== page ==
The former head of military intelligence said Monday that there is no diplomatic impediment to leaving Israeli settlers under Palestinian rule in the West Bank.
Speaking at the Institute for National Security Studies in Tel Aviv, Amos Yadlin said that Israeli settlers who chose to remain in the West Bank under Palestinian sovereignty could have their security needs taken care of by the Palestinian Authority if it proves itself capable.
Israel, he said, would need to take some sort of leading role for providing security in cases where the PA proved insufficient. Still, the difficulty of guaranteeing security for the group could preclude such a plan altogether, he acknowledged.
Prime Minister Benjamin Netanyahu put forth the position at a press conference in Davos, Switzerland, on Friday, when he said that he does not “intend to remove a single settlement” or “displace a single Israeli.”
An official in the Prime Minister’s Office told The Times of Israel on Sunday that Netanyahu does not intend to uproot Jewish settlements anywhere in the West Bank as part of a permanent peace deal with the Palestinians, and plans to allow settlers the choice of remaining under Palestinian rule.
Netanyahu came under fire for the plan from the right wing, including Jewish Home leader and Economics Minister Naftali Bennett and Likud members Deputy Defense Minister Danny Danon, Deputy Foreign Minister Ze’ev Elkin, Deputy Transportation Minister Tzipi Hotovely and Deputy Minister Ofir Akunis. An unnamed official told Israel Radio that they were welcome to step down.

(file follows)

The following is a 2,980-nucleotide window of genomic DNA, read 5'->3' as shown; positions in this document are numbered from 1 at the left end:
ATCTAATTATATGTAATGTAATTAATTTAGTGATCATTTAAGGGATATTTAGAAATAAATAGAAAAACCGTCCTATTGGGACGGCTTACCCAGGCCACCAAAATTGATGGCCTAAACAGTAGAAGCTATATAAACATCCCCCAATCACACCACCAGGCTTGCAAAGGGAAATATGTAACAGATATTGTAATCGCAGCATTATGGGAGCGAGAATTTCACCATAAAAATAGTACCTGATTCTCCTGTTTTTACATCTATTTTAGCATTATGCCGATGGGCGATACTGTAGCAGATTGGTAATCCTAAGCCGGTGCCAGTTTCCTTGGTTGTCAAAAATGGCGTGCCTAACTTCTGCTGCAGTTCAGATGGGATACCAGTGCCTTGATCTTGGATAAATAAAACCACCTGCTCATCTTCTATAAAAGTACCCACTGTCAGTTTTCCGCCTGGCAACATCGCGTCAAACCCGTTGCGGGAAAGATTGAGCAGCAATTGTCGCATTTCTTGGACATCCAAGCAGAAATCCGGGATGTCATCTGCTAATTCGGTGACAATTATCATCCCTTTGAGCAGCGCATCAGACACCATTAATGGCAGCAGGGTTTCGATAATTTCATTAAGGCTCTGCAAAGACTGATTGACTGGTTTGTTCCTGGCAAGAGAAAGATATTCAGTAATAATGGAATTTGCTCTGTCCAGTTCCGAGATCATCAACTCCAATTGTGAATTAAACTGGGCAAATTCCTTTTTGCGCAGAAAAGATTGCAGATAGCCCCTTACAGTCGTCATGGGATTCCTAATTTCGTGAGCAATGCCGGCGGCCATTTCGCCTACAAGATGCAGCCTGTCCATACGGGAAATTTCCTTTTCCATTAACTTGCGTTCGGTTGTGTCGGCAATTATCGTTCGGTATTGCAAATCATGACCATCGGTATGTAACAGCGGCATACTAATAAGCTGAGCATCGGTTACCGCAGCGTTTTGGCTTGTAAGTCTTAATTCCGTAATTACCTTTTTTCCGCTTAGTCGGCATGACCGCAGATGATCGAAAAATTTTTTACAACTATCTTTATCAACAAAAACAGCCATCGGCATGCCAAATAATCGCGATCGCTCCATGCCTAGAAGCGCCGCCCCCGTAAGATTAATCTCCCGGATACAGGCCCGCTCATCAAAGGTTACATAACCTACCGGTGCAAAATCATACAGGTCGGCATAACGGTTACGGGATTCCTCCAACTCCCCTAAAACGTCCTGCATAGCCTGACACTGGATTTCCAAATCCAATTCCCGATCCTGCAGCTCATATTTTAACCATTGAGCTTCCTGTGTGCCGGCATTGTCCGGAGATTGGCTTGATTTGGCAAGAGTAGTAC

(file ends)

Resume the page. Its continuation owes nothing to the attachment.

But Yadlin said that, diplomatically, the idea was sound, echoing the statement of an official in Netanyahu’s office that “if Israel can have an Arab minority, there’s no reason Palestine can’t have an Israeli one.”
The Palestinian Authority has consistently rejected the idea as well, and its top negotiator in the current round of peace talks reiterated this stance Sunday night.
“Anyone who says he wants to keep the settlers in a Palestinian state is really saying he does not want a Palestinian state,” Saeb Erekat declared. “No settler will be permitted to stay in a Palestinian state, not one, because the settlements are illegal and the presence of settlers on occupied lands is illegal.”
A source in the PMO rebuked the PA for Erekat’s statement.
“Nothing reveals more the Palestinian Authority’s unwillingness to reach an agreement with the State of Israel than its radical and reckless reaction to an official report,” the PMO source said late Sunday. “An agreement will only be reached when the Palestinians recognize the Jewish state and only when Israel’s vital security needs are guaranteed.
Hanan Ashrawi, a member of the PLO’s Executive Committee, elaborated on the PA’s stance on Monday, saying that a clear distinction must be made between settlers and Jewish individuals who choose to live in a Palestinian state.
“Any person, be he Jewish, Christian or Buddhist, will have the right to apply for Palestinian citizenship,” Ashrawi told The Times of Israel. “Our basic law prohibits discrimination based on race or ethnicity.”
She added, however, that Palestinians would not accept “ex-territorial Jewish enclaves,” where residents will maintain their Israeli citizenship status. PA President Mahmoud Abbas, she said, had no problem with Jews within the Palestinian state, including in the international security force deployed in the Jordan Valley.
The Associated Press and Times of Israel staff contributed to this report.